I have written many articles about innovation. I believe that as an individual and a business, one must constantly innovate in order to continuously grow and evolve. Many of my past articles have focused on product innovation – a crucial element for differentiating a consumer product and the ultimate success of the company.
As I make my way through “Not For Free” by Saul J. Berman I have noticed an expansion in my thinking. True, product innovation is important, but it appears that it is only the beginning. Berman’s work has expanded my mind to consider not only innovating the product, but the business model, and now the revenue path within the business model. Here is why the revenue innovation matters as stated in “Not For Free”:
1. Relative simplicity. Industry innovation, enterprise innovation, and revenue innovation are all complex and difficult to achieve, but each is less complex than the one before. For industries and firms that are struggling with stagnant or declining revenue, there is an urgent need to stem, if not stop, the bleeding. Revenue innovation offers the fastest business model innovation path to new revenue streams, certainly far faster and less expensive than the effort required for industry and enterprise innovation.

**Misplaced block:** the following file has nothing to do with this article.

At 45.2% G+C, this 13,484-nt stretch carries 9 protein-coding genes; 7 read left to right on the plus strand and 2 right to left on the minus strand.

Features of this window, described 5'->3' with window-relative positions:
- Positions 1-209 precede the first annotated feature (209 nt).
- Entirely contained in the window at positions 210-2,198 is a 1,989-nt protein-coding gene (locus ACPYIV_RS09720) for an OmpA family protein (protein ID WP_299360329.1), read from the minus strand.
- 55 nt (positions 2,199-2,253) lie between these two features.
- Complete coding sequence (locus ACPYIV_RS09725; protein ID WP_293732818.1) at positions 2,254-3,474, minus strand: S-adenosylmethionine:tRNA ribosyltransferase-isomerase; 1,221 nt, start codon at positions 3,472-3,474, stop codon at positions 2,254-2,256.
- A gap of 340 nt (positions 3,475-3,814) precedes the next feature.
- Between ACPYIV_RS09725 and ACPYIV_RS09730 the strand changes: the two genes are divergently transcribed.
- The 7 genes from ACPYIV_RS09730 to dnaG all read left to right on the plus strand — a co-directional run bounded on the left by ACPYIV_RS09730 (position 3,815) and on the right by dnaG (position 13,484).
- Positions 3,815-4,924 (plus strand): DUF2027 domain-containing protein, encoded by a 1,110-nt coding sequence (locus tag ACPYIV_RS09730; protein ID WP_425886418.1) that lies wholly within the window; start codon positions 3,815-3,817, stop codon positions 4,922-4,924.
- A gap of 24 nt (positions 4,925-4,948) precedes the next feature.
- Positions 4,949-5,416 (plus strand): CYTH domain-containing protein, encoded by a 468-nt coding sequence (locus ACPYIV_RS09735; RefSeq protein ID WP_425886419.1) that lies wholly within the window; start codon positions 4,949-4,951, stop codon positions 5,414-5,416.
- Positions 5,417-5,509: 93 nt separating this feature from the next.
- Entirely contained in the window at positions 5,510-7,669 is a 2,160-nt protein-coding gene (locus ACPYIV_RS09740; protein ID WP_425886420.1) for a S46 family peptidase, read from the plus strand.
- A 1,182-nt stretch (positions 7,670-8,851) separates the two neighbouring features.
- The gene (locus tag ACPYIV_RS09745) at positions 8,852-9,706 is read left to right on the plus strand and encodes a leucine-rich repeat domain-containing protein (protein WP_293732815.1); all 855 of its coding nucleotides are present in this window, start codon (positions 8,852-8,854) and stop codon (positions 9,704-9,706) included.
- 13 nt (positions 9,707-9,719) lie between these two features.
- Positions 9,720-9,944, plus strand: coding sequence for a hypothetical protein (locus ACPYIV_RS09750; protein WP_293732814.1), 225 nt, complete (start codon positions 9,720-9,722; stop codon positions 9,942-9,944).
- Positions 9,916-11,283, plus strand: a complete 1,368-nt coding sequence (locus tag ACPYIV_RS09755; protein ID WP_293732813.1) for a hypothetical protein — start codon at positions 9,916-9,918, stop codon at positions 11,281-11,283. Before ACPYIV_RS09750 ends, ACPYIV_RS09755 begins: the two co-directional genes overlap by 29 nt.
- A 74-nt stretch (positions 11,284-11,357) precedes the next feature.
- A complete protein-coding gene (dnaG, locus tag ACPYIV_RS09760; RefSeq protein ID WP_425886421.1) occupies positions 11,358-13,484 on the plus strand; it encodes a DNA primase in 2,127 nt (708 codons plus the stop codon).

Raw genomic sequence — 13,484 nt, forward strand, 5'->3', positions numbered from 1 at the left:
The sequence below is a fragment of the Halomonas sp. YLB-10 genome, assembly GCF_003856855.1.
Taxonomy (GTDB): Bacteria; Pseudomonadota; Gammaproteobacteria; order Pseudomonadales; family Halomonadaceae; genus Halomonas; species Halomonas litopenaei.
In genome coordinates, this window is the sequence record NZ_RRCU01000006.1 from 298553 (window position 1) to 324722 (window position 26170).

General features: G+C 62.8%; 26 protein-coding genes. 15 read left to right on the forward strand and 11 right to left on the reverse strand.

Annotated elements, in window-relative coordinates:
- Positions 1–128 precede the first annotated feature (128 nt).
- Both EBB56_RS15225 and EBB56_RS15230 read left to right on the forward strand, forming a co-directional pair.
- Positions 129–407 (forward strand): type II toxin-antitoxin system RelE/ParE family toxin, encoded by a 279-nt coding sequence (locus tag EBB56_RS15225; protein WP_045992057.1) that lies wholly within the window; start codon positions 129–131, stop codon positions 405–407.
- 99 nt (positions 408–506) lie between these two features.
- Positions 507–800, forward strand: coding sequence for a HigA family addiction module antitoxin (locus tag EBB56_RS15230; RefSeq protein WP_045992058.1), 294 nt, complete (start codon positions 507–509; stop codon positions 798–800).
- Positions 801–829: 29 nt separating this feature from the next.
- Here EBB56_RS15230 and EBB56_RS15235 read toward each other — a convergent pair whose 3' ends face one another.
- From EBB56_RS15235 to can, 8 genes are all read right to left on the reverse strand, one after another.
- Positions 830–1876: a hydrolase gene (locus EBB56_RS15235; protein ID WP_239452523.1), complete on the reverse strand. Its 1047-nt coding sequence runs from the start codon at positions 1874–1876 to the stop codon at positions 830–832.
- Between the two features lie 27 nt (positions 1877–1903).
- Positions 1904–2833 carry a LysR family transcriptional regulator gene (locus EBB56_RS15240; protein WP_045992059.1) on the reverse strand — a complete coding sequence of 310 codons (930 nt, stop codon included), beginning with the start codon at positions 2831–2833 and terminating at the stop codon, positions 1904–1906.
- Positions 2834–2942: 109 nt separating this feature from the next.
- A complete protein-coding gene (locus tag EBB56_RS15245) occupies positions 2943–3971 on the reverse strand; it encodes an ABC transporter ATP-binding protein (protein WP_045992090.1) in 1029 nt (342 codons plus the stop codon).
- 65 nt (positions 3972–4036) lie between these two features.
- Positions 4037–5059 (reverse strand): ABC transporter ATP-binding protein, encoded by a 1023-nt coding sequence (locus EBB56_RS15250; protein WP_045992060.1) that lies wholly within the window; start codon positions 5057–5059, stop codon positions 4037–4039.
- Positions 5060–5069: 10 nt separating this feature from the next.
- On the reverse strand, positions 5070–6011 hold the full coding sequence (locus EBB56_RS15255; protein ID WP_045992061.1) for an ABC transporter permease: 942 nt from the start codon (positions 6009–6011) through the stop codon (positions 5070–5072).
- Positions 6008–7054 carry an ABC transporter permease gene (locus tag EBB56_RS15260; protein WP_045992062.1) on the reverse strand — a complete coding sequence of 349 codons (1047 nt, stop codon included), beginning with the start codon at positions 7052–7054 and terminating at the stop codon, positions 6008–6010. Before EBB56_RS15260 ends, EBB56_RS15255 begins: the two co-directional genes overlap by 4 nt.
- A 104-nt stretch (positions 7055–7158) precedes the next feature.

2. Transformational solution. In situations where industries are being radically transformed or firms are facing bankruptcy or collapse and more extensive business model innovation is required, revenue innovation can often provide several vital benefits: (a) generate funding from more extensive innovation efforts by locating new sources of revenue from existing assets; (b) provide needed insight into how customers and markets are changing, which will guide further innovation; and (c) give a reeling company a few short-term wins and, with them, the confidence it needs to drive more extensive change. Revenue innovation can be a powerful antidote to the fourth stage of decline documented by Jim Collins in “How The Mighty Fall”, where companies often cast wildly about trying to find salvation.
3. Short-term experimentation. Revenue innovation allows for smaller-scale, shorter-term experiments. These efforts help firms identify key talent and unexpected barriers to innovation, and they allow them to derive lessons to apply to more intensive innovation efforts.
In hindsight I have experienced firsthand the benefits of revenue innovation, albeit on a smaller scale. After productizing, key challenges are distribution and pricing, both of which require some degree of experimentation with the revenue model. I suspect that just as with product innovation, revenue model innovation will be an ongoing evolution as the business scales.
1. Jim Collins. How The Mighty Fall:
2. J.R. Sedivy. Business Model Innovation Approaches:
3. Saul J. Berman. Not For Free: